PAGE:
Hermetic Library Fellow T Polyphilus reviews The White People and Other Stories [Amazon, Bookshop, DriveThruRPG, Local Library] by Arthur Machen, ed and introduction by S T Joshi, volume 2 of the Best Weird Tales of Arthur Machen.
This second book is far more uneven than The Impostors and Other Stories, editor Joshi’s first volume of collected weird Machen. It begins with “The Red Hand,” a story featuring Machen’s old duo Dyson and Phillips, and consistent with his earlier works. After that, it’s off to very different material. The imagistic “Ornaments in Jade” are described by Joshi as “prose-poems,” and whatever the merits of that description, they are wonderful stuff. None of them is more than a few pages long, and they are nearly plotless, but highly evocative.
The lauded story “The White People” caught me quite by surprise. I had been expecting something more along the lines of Machen’s earlier weird work; in fact I worried that it might be something of a re-tread of “The Shining Pyramid” or “The Novel of the Black Seal.” But it turned out to be more like “Ornaments in Jade”: light on plot, and thick with psychotropic sensory detail. One thing that impressed me was its extreme (yet subtle) nesting of narratives: the interlocutors Cotgrave and Ambrose form the outermost story, but the main tale is in the green MS book full of a girl’s personal reminiscences, which themselves include stories, sometimes containing further stories. E.g. the girl’s nurse recounts having been told certain things by her great-grandmother, which then become a story-within-within-within-within-within… This method of dropping through narrative frames is actually a reliable technique for hypnotic induction, and it shouldn’t be surprising that it literally entrances readers, and possibly has an effect on their dreams! Other trance induction methods prominent in “The White People” include chants and nonsense rhymes, physical spinning and dancing, and solitude. The narrative voice of the girl in the story is surprisingly convincing and effective, considering that Machen seems to have shed none of his earlier misogyny. I was struck by this remark from Ambrose early on:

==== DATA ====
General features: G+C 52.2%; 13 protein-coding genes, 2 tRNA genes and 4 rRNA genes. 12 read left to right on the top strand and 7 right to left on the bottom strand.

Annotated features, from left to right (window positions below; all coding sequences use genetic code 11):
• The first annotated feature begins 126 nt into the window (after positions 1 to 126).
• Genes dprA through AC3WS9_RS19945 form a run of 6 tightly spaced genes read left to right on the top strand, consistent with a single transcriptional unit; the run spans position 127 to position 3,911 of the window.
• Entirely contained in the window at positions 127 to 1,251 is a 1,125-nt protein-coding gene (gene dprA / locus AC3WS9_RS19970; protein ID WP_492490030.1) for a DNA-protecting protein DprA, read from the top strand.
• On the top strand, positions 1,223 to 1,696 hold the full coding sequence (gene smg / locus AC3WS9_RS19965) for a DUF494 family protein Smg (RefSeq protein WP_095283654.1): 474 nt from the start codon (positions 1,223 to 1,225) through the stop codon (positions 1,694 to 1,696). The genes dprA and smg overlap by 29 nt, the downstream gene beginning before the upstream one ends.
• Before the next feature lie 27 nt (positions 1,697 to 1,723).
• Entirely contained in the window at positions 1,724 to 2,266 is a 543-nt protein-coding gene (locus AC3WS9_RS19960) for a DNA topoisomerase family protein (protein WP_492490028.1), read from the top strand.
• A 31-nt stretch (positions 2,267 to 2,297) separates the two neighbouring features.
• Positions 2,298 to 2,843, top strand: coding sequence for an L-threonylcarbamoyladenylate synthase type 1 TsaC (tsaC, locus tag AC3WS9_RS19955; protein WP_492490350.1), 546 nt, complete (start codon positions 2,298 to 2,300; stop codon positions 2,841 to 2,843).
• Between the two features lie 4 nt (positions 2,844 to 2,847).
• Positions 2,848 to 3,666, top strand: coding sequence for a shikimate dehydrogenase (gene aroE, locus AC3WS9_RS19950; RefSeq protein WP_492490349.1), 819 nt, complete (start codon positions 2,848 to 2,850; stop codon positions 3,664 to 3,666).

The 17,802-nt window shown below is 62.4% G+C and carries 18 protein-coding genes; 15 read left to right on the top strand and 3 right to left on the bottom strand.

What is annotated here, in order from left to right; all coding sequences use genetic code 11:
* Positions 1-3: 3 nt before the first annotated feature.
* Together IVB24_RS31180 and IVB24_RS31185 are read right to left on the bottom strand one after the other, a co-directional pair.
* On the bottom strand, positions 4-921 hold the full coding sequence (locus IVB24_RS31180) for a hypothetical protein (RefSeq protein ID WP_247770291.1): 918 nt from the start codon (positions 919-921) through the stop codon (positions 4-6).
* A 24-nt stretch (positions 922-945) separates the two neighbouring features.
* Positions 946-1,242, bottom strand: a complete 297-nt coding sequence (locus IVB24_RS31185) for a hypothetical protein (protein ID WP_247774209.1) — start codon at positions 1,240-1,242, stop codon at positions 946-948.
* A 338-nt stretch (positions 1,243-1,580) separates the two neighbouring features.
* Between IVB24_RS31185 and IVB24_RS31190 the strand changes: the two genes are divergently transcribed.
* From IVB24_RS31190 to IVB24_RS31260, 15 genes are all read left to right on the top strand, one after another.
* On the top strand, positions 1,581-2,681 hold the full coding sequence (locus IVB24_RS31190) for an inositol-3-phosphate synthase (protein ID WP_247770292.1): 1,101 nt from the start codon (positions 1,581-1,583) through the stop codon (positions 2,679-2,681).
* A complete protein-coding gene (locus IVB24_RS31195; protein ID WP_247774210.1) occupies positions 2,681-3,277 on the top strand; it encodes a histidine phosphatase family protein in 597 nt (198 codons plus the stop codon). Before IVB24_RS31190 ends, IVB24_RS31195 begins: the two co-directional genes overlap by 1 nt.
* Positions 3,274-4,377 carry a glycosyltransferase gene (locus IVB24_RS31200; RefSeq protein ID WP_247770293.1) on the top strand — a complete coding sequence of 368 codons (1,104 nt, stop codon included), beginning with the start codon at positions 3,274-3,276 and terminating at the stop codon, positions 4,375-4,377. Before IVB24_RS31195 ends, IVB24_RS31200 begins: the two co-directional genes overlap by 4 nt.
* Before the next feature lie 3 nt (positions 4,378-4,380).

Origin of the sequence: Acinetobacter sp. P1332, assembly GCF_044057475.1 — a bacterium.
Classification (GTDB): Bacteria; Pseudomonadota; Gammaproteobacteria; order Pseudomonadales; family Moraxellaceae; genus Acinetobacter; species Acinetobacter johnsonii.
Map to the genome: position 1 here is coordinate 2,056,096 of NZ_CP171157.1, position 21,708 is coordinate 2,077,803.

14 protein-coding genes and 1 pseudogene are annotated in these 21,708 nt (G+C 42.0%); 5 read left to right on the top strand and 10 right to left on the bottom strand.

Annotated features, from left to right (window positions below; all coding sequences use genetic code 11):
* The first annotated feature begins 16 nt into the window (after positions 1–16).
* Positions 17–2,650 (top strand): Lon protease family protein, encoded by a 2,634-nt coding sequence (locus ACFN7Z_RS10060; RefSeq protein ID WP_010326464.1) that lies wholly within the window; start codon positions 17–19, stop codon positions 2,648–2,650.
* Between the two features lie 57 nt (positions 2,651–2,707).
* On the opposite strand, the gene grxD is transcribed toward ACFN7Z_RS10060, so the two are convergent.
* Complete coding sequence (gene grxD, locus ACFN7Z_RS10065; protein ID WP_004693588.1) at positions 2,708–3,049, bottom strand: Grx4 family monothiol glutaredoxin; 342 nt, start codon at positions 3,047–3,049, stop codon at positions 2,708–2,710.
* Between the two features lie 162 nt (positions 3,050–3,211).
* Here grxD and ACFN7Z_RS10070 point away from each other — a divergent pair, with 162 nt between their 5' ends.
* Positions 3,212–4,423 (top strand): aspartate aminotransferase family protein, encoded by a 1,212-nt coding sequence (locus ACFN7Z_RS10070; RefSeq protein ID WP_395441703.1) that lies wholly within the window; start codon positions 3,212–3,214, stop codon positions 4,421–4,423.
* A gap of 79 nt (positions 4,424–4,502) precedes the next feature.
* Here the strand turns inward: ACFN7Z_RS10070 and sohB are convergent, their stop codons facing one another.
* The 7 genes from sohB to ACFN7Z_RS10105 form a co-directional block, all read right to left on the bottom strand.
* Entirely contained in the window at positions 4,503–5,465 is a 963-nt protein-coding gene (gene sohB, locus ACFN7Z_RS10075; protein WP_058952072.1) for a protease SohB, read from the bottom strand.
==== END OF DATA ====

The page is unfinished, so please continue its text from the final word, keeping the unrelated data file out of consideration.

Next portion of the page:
“We should [feel horror in the presence of true evil] if we were natural: children and women feel this horror you speak of, even animals experience it. But with most of us convention and civilization and education have blinded and obscured the natural reason.” (66)
If “The White People” surprised me, “A Fragment of Life” totally bowled me over. Reading this story on its own seemed to give me all the evidence I could want that Machen had actually attained to some sort of mystical adeptship, in order to be able to relate the experiences he attributes to his protagonist Darnell, who at the story’s outset “lived in the grey phantasmal world, akin to death, that has somehow, with most of us, made good its claim to be called life.” (121)
The wartime fantasies of The Angels of Mons (including “The Bowmen”) had slight literary merit in their own right. But their inclusion was totally necessary because of the odd reflexive impact that the accidental hoax of the “angels” had on Machen’s work as a writer. (People who believed the “urban legend” generated by Machen’s story strongly resisted his attempts to deflate it.) In all of his subsequent fiction, the authorial voice of the fantasist is strangely knotted up with the conscientious journalist. This syndrome is especially apparent in “The Great Return,” but that 1915 story was most interesting to me for its precocious deployment of mescaline effects as a device to explain mystical states (223-224). The brief “Out of the Earth” is in many ways a recreation of Machen’s earlier “The Shining Pyramid,” but in the style of the new, war-era Machen, while “The Coming of the Terror” manages to foster quite an aura of mystery and terror, but lacks the sense of numinous wonder that brings me back to Machen’s work. “The Happy Children” contains elements of “The Great Return” packed into the brief fictional legend format of the stories from The Angels of Mons.
So, while the war-era works were worth reading, they didn’t impress me deeply. But “The White People” and “A Fragment of Life” cemented for me Machen’s status as a literary exponent of true esoteric initiation.